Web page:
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PM R. 2012 Jun;4(6):419-26. doi: 10.1016/j.pmrj.2012.03.013.

Concussion evaluation methods among Washington State high school football coaches and athletic trainers.

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  • 1University of Washington School of Medicine, Seattle, WA, USA.

Abstract

OBJECTIVE:

To evaluate awareness of concussion assessment methods and to determine whether there are differences among Washington State high school football coaches and athletic trainers in urban versus rural school districts.

DESIGN:

A Catalyst WebQ survey link was randomly sent by e-mail to varsity head football coaches, athletic trainers, and athletic directors in Washington State school districts.

PARTICIPANTS:

Survey participants were high school varsity head football coaches and athletic trainers from a total of 106 Washington State high schools.

METHODS:

A 12-item questionnaire on Catalyst WebQ was distributed via e-mail. The survey inquired about use of the methods of concussion assessment, both on the field and for follow-up; participants' concussion education training; and familiarity with Washington State's Zackery Lystedt Law.

MAIN OUTCOME MEASUREMENTS:

The survey examined differences in concussion management practices between rural and urban school districts and also between coaches and athletic trainers in Washington State, specifically regarding the use of the Standardized Concussion Assessment Tool 2 (SCAT2) and neurocognitive testing (NCT).

RESULTS:

Twenty-seven of 48 respondents (56%) used the SCAT2 for on-the-field assessment; urban respondents were significantly more likely to use SCAT2 (P < .05). The difference between coaches and athletic trainers with respect to SCAT2 use was not significant (P = .08). NCT was used by 18 of 58 respondents (31%). This was more commonly used by those in urban districts (P < .01) and by athletic trainers (P < .01). Eleven of these 18 individuals (61%) reported that a neuropsychologist interpreted the results; the rest used other providers not specifically trained in neuropsychology. There was no statistically significant correlation between years of experience and use of the SCAT2, but those with more than 10 years of experience were less likely to use NCT (P < .01). All respondents reported being familiar with Washington State's Zackery Lystedt Law, but only 44.1% reported that the law changed their concussion management.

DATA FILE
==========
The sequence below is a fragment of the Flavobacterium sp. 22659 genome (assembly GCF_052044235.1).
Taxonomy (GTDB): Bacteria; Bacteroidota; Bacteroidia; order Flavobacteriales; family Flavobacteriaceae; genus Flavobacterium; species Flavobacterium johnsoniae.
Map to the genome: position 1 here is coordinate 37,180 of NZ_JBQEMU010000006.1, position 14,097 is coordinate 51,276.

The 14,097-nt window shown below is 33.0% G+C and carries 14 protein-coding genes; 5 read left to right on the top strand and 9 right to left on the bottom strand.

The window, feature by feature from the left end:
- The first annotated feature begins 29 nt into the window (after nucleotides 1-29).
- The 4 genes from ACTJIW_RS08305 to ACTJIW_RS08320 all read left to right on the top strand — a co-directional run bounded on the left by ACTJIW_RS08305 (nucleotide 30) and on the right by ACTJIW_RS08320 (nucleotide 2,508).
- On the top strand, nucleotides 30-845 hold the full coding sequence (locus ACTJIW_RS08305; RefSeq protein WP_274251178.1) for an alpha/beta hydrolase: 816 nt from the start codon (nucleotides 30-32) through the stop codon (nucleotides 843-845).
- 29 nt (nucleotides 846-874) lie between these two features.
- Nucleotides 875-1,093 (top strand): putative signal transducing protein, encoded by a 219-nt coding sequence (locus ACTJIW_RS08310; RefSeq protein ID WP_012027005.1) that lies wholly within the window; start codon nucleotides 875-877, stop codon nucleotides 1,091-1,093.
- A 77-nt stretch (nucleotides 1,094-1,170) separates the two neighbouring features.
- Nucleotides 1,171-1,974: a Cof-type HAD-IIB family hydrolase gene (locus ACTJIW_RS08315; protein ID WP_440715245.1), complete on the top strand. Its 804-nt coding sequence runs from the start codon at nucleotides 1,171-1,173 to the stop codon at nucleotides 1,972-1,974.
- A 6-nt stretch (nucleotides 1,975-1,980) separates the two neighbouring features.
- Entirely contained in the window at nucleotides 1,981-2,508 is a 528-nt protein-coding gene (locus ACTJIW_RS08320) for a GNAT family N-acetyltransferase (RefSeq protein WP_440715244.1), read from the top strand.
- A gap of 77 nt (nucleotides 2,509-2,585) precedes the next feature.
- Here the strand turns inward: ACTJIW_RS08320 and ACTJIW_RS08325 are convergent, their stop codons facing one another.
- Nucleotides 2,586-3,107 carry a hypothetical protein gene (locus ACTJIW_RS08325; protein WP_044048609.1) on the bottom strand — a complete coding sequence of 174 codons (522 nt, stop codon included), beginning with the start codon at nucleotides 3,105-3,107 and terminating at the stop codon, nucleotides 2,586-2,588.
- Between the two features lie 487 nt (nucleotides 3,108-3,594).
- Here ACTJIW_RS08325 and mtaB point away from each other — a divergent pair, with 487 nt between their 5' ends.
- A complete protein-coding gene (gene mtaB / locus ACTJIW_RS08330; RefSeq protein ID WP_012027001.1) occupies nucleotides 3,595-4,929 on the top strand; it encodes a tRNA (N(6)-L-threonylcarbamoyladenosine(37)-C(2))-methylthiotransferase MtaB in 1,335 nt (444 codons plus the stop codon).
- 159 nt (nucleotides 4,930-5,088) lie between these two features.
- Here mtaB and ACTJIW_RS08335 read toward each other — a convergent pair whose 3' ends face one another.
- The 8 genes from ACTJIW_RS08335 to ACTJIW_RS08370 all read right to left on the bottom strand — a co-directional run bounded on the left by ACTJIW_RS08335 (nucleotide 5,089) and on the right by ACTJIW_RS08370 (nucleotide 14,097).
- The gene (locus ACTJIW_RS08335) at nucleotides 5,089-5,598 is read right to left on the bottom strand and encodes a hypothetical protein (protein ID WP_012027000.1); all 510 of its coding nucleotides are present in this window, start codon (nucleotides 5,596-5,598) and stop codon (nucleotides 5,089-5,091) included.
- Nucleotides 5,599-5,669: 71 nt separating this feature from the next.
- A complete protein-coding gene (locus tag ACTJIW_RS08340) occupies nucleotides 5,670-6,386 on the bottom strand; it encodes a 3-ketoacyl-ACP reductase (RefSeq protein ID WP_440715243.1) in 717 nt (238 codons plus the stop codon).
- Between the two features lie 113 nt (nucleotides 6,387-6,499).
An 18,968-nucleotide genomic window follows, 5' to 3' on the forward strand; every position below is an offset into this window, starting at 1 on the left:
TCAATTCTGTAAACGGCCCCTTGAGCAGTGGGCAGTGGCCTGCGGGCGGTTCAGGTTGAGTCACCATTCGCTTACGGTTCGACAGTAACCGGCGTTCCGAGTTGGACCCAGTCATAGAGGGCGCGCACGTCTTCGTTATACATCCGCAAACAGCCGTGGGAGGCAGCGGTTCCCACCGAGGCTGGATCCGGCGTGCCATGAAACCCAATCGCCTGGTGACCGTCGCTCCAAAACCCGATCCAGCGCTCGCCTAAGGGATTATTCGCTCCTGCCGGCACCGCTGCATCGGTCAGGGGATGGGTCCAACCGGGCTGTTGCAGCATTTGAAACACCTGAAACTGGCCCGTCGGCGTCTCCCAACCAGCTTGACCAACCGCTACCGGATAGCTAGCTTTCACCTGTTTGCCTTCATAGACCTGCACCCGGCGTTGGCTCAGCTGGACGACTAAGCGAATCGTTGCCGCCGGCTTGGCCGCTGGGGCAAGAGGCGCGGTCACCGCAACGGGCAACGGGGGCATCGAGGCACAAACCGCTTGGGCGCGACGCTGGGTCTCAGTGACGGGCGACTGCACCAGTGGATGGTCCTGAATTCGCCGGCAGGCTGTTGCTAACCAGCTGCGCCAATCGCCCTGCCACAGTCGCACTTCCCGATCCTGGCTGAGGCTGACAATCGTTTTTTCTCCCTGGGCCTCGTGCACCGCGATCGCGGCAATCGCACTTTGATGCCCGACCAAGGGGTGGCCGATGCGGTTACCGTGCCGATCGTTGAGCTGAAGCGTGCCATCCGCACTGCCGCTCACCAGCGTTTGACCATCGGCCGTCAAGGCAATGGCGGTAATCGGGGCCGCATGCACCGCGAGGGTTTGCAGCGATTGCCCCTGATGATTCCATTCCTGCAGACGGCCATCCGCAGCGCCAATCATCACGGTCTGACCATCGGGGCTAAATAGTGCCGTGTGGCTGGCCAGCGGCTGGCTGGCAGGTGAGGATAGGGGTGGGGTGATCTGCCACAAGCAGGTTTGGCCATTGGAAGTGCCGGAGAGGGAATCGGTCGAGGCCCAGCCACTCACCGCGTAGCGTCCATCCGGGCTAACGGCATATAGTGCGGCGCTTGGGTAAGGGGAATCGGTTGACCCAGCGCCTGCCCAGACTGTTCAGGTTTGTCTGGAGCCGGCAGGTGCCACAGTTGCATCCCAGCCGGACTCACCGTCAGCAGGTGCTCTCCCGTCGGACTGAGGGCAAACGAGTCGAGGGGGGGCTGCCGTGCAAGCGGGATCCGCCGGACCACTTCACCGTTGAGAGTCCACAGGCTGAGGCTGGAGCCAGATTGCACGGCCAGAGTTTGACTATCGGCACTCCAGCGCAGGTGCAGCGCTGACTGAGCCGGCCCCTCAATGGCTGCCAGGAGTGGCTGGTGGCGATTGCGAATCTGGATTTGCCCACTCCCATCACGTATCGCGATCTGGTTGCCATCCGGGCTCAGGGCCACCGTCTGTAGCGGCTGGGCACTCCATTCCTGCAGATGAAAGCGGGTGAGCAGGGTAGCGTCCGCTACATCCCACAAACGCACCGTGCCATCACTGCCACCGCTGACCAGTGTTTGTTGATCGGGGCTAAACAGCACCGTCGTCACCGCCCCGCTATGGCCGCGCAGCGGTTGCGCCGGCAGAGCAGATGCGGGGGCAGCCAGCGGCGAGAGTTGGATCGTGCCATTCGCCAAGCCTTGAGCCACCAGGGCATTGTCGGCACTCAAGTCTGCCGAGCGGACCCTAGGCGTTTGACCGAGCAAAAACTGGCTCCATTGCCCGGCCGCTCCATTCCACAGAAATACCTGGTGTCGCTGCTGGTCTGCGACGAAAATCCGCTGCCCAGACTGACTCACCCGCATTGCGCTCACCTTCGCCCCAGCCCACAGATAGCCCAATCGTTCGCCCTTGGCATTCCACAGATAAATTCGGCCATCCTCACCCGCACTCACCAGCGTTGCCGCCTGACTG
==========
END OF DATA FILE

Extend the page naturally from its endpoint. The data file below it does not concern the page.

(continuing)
CONCLUSIONS:

There were statistically significant differences between SCAT2 and NCT use for respondents from urban and rural districts, and also between coaches and athletic trainers, as well as NCT use among respondents with varying years of experience. Further understanding and identification of barriers that limit identification and management of concussions in high school athletes are crucial to prevent serious permanent injury. Additional education is necessary to ensure that athletic trainers and coaches are aware of current recommendations within the medical literature for the evaluation and management of concussions.

Copyright © 2012 American Academy of Physical Medicine and Rehabilitation. Published by Elsevier Inc. All rights reserved.

PMID:
22732154
[PubMed - indexed for MEDLINE]
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